Benefit to perimenopausal symptoms
Outside of the cardiovascular and bone benefits, several studies have identified resistance training as an effective strategy for reducing the frequency and severity of perimenopausal hot flashes. Additional research on aerobic exercise – that’s your walking, dancing, and shaking – found that it decreased night sweats, urinary problems, headaches, irritability, mood swings, and increased overall quality of life in postmenopausal women even at just 2.5 hours a week [7,8,9].
Step Three: Fast (and then Break-fast)
The irony of titling the diet section Fast is not lost on me. But the research on calorie restriction, time restricted feeding (TRF) schedules, and fasting mimicking diets (FMDs) just keeps getting more interesting, yielding a growing list of compelling health implications.
I’ve always proselytized the idea of eating breakfast everyday regardless of level of hunger in the early hours, based on a preponderance of research relating breakfast-skipping to metabolic syndrome in adolescents and adults alike. But now we know that the fasting portion of the daily schedule, the times in which we’re not eating, matters just as much as the eating part for other parameters of health.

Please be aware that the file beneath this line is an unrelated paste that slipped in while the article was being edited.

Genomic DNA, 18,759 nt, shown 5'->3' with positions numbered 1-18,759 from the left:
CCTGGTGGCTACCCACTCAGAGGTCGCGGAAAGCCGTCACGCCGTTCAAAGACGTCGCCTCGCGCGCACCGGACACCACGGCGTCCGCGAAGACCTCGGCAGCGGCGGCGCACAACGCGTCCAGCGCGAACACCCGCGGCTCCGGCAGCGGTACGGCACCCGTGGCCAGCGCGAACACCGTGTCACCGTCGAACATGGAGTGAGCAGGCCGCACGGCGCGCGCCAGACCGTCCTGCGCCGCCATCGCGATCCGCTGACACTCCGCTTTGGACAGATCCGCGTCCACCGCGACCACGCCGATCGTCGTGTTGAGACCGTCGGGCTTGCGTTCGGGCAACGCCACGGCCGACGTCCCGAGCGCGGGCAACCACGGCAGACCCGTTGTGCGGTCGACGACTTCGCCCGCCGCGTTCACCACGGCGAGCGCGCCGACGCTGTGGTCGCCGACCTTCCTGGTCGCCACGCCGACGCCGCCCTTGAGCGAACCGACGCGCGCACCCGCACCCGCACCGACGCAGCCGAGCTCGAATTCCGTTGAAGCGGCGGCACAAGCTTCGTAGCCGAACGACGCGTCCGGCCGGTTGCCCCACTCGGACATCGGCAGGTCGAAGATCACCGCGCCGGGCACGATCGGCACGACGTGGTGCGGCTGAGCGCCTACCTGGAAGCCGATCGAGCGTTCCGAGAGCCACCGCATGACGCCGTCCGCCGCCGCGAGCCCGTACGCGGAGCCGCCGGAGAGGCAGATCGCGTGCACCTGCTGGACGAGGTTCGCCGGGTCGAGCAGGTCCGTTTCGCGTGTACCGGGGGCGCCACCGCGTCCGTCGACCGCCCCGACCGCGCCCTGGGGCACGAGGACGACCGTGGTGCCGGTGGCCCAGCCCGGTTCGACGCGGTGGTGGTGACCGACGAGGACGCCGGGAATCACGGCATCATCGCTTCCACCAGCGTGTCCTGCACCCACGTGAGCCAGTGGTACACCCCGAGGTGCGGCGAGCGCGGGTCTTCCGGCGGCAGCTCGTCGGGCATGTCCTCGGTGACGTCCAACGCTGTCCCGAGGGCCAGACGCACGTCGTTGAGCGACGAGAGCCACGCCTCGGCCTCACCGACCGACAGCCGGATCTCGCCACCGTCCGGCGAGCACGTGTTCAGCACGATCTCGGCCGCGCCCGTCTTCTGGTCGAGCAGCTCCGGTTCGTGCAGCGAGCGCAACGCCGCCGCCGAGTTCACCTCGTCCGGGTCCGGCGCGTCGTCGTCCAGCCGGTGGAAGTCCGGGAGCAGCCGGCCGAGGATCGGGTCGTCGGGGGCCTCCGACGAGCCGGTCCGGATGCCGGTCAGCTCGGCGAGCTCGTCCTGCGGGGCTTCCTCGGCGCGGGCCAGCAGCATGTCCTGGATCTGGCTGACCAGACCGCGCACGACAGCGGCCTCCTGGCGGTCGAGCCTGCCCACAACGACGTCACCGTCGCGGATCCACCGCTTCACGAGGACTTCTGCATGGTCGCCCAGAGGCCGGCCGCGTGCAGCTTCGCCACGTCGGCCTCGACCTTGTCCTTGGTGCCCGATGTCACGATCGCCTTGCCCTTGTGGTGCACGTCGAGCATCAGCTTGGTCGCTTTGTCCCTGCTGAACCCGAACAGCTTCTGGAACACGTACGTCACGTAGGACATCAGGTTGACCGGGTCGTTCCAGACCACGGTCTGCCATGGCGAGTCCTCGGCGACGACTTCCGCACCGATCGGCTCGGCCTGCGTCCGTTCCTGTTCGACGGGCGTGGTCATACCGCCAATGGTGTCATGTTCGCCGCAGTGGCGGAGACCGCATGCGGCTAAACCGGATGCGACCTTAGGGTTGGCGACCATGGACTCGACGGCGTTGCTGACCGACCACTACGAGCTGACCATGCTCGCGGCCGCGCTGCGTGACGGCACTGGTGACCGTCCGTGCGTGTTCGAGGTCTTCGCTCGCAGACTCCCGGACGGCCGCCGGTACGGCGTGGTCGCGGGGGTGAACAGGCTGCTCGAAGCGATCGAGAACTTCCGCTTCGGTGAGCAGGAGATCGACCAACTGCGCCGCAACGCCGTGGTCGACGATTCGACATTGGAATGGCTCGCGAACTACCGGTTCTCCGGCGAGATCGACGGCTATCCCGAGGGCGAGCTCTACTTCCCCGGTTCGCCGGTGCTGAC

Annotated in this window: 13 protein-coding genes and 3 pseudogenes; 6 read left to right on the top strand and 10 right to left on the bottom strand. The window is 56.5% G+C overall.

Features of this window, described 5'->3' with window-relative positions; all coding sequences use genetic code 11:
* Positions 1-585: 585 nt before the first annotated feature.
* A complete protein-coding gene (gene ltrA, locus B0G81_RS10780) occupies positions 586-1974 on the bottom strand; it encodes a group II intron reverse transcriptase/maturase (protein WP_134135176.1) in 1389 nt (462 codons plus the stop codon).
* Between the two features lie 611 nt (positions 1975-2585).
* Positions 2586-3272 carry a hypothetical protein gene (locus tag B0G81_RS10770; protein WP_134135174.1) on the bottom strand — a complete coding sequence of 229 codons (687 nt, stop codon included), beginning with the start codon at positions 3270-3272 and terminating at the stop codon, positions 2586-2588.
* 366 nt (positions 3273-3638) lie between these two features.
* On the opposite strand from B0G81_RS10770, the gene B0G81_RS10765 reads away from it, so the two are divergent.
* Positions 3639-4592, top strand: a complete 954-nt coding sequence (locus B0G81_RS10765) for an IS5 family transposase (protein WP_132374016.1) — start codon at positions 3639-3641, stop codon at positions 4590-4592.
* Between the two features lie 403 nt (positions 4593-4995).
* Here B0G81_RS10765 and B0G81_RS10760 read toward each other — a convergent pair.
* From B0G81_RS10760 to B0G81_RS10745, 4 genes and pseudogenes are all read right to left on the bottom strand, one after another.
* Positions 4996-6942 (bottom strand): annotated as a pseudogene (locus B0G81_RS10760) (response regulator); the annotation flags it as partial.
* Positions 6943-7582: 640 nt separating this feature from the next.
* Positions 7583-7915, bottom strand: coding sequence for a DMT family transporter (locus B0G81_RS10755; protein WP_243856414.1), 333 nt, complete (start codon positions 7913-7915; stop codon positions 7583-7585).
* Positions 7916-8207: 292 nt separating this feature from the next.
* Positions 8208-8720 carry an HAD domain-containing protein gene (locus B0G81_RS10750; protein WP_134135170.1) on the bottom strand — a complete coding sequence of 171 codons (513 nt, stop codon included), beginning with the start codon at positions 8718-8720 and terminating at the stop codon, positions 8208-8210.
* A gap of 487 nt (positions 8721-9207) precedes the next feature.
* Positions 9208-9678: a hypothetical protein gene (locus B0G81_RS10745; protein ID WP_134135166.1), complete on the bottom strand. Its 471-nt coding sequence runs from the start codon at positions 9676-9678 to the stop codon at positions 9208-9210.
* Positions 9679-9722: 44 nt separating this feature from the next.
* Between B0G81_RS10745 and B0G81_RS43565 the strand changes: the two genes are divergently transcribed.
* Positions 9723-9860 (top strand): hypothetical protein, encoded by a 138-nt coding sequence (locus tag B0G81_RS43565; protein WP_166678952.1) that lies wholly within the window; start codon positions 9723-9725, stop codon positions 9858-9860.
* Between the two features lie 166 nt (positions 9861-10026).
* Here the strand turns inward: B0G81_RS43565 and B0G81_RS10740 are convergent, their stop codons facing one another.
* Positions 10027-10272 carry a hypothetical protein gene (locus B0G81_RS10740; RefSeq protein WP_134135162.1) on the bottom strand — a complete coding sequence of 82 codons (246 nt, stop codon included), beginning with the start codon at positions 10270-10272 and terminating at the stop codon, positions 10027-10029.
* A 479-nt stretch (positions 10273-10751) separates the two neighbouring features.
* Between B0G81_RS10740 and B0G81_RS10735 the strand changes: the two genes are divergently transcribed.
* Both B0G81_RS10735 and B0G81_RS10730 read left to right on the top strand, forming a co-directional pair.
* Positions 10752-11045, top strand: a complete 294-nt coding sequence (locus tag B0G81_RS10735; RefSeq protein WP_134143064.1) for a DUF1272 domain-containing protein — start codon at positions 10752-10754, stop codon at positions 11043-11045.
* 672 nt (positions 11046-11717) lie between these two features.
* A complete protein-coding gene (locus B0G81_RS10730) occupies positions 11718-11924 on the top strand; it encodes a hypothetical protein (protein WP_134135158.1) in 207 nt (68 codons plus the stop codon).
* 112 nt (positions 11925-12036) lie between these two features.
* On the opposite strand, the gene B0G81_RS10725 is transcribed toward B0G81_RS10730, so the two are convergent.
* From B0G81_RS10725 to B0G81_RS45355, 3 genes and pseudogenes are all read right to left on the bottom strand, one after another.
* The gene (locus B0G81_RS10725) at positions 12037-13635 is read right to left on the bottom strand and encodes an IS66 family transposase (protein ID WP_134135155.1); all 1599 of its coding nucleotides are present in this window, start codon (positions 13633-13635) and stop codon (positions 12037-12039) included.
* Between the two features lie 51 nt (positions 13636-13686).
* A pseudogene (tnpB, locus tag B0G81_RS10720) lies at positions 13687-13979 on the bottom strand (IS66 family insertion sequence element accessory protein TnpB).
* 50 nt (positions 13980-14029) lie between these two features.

Time restricted feeding (sometimes referred to as intermittent fasting or IF, but is just one of many types of IF) essentially means eating for a 6-8 hour block of the day and then fasting for the rest of it. Early time restricted feeding (eTRF) concentrates the eating hours into the hours of the day just following morning waking. An eTRF schedule can strengthen and synchronize those circadian rhythms by advancing the sleep phase, influencing our gut microbiome, adjusting our hormonal rhythms that signal hunger/satiety/adipose functions, honing hormone receptor sensitivities, and reducing inflammatory markers like TNFα, IL-6, and IL-1β .
FMDs work on the same underlying mechanism and have gained notoriety for influencing many of the same health parameters as the TRF diets, as well as lowering systolic blood pressure, CRP, IGF-1, and potentially engaging some of the same anti-aging/anti-cancer benefits of autophagy/apoptosis/cell regeneration, including neuro-regeneration . Instead of compressing the eating period on a diurnal feeding/fasting schedule on a daily basis, FMDs usually entail an intense caloric restriction phase (500-800 calories a day) for some period of time – these protocols may vary from 2-7 days a month to 2 consecutive days a week (aka the 5:2 plan) to every other day.